Mears: Social media sites provide unreliable facts about presidential candidates
Published: Monday, September 17, 2012
Updated: Monday, September 17, 2012 23:09
From the voting ballots to Facebook, this year’s election has everyone ready to rumble in support of their favorite candidate. While many people are out in the streets or going door-to-door in support of President Barack Obama or Mitt Romney, many have taken their fight for their favorite candidate to their favorite social networking sites: Facebook and Twitter.
Having an account on both social network sites, I see arguments for both candidates every day. Having my own opinion on the current presidential race, and not wanting to get involved with these arguments, I sometimes read the comments and tweets posted on the subject. It amazes me at how little the current population truly knows and understands about politics and the current presidential race.
A recent incident that caused an outpour of negative posts on social media sites stemmed from Obama and Romney’s 9/11 remembrance tweets on Twitter this past week.
According to an article published by Fox News, Obama used Twitter on the 11th anniversary of 9/11 to promote his race for president, announcing, “The election is in eight weeks. Sign up to volunteer,” while Romney used his Twitter account to honor a tragic moment in American history.
Romney tweeted: “On this most somber day, America is united under God in its quest for peace and freedom at home and across the world.”
Millions of people were outraged at the two contrasting tweets from the two candidates, stating that Obama was selfish because he was not tweeting about 9/11 or anything having to do with its remembrance.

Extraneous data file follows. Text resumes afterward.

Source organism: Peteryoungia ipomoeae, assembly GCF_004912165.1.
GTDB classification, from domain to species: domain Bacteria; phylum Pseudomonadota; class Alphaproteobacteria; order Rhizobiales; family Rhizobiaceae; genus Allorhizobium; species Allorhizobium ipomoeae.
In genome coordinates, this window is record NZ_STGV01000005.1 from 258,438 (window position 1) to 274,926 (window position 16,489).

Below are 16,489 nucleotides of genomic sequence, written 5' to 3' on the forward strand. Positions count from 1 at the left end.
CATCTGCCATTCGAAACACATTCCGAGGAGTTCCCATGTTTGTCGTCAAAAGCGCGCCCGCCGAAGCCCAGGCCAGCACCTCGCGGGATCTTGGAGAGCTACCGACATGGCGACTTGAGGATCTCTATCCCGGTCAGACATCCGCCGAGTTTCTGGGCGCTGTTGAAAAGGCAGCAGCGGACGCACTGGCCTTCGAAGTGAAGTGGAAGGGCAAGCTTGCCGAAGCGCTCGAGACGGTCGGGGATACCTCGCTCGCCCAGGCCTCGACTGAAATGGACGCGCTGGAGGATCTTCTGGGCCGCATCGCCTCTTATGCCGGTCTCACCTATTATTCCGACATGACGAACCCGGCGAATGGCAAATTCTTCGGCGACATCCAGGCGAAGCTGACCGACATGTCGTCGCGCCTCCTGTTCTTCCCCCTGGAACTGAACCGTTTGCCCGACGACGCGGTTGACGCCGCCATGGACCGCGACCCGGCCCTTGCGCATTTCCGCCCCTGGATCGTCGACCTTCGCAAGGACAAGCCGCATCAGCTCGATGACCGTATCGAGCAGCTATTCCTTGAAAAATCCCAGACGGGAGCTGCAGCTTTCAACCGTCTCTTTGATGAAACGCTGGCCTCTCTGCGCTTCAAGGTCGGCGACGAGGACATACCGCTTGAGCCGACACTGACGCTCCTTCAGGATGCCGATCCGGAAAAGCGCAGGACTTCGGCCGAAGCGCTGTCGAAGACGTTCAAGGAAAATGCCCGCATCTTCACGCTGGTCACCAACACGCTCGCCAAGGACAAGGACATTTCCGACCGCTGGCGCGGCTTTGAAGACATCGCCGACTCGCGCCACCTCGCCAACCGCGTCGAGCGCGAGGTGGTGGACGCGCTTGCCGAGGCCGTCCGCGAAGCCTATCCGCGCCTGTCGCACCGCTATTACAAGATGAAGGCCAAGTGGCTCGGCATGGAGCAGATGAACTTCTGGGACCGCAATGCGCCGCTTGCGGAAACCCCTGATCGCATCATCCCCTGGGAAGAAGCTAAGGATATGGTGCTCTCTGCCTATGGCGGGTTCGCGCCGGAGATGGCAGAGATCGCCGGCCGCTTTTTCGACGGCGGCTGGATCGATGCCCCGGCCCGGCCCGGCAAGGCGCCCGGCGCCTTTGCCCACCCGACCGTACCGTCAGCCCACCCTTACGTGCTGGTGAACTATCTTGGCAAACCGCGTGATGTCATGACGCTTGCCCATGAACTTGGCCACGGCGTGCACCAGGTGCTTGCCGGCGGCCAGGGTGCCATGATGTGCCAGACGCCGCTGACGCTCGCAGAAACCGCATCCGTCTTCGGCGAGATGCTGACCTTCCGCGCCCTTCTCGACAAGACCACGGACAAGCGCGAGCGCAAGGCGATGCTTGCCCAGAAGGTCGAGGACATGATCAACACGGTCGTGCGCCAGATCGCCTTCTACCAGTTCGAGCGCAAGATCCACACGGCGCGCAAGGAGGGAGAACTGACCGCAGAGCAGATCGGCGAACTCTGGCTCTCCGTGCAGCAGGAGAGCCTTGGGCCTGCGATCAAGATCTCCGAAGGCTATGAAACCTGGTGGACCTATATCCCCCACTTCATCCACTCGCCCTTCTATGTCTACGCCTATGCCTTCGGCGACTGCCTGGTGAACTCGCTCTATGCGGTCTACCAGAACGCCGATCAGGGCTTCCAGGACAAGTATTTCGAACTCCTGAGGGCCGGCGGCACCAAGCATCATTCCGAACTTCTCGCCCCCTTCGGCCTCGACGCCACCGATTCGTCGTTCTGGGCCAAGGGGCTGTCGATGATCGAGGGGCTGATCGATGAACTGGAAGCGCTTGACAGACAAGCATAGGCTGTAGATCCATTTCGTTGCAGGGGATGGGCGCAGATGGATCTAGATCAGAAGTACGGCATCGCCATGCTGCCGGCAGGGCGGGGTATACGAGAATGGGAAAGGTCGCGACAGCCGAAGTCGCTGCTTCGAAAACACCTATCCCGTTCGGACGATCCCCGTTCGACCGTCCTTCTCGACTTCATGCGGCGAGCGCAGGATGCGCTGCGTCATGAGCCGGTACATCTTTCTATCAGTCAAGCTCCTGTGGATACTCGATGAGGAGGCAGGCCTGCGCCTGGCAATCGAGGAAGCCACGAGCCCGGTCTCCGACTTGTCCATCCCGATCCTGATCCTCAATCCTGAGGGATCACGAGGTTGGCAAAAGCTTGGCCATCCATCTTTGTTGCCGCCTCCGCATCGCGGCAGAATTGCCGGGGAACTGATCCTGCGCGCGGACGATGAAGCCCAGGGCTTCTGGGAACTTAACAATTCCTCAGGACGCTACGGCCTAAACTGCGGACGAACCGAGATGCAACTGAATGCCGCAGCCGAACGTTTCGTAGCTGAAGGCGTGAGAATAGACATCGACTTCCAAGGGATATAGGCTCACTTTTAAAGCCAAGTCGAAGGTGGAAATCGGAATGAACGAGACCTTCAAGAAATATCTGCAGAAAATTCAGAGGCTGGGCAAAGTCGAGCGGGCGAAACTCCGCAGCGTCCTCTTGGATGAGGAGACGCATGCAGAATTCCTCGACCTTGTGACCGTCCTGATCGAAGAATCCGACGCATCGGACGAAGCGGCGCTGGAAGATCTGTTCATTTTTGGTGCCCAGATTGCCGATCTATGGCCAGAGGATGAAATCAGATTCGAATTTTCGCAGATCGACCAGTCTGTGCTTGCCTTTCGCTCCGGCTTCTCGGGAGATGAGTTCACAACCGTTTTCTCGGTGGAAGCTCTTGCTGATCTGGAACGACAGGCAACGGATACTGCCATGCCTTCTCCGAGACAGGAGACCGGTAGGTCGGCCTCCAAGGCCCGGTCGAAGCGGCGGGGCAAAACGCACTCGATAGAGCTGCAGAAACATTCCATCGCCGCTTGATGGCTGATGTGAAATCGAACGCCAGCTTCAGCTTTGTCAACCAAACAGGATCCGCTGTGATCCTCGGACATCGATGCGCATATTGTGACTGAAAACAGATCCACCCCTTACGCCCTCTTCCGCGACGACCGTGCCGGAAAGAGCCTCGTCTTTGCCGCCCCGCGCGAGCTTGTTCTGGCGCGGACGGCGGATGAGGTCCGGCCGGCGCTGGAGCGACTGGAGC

Many Twitter and Facebook users felt the current president was heartless because of his promotional tweet, yet the users that had such harsh feelings failed to realize one thing: neither one of the presidential candidates tweeted their own posts. Each candidate has a campaign team posting on his behalf. The people who feel Obama is selfish because “he” posted these words on Twitter need a reality check; the president of the United States is much too busy trying to keep the U.S. headed in the right direction to be wasting his time on Twitter supporting himself.
While I am not saying that I support either candidate in the current election, I am simply stating that if someone is going to start an argument or start bashing a candidate, then their “facts” should not come from Twitter, Facebook or other social media sites.
When I look at the people arguing with others, saying they have the support for their side from something that the President posted on Twitter is more than a bit ridiculous, it’s absurd.
I understand that some people don’t enjoy doing research, but if you are going to argue politics, at least check your facts. That way when you are trying to argue your point to someone, you don’t come out looking like a fool because you’re using unreliable facts that you received solely from Facebook or Twitter.